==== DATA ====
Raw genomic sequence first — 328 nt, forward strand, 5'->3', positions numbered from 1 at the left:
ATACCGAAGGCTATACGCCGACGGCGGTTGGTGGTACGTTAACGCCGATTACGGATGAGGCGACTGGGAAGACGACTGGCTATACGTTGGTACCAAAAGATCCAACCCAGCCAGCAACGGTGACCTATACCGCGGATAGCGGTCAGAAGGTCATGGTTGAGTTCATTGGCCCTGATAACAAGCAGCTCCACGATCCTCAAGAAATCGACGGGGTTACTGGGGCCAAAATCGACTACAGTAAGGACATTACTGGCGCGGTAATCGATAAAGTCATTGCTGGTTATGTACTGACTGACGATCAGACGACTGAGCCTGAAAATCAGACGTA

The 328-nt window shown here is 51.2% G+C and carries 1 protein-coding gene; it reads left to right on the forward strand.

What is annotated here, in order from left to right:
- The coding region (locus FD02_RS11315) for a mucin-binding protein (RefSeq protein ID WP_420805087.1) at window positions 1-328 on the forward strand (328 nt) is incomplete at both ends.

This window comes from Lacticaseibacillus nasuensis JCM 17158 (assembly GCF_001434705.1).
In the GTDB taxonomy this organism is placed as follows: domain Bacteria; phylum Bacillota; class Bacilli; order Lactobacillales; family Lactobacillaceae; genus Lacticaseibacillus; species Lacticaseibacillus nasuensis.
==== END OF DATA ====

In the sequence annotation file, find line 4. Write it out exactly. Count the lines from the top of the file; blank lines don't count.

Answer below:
What is annotated here, in order from left to right: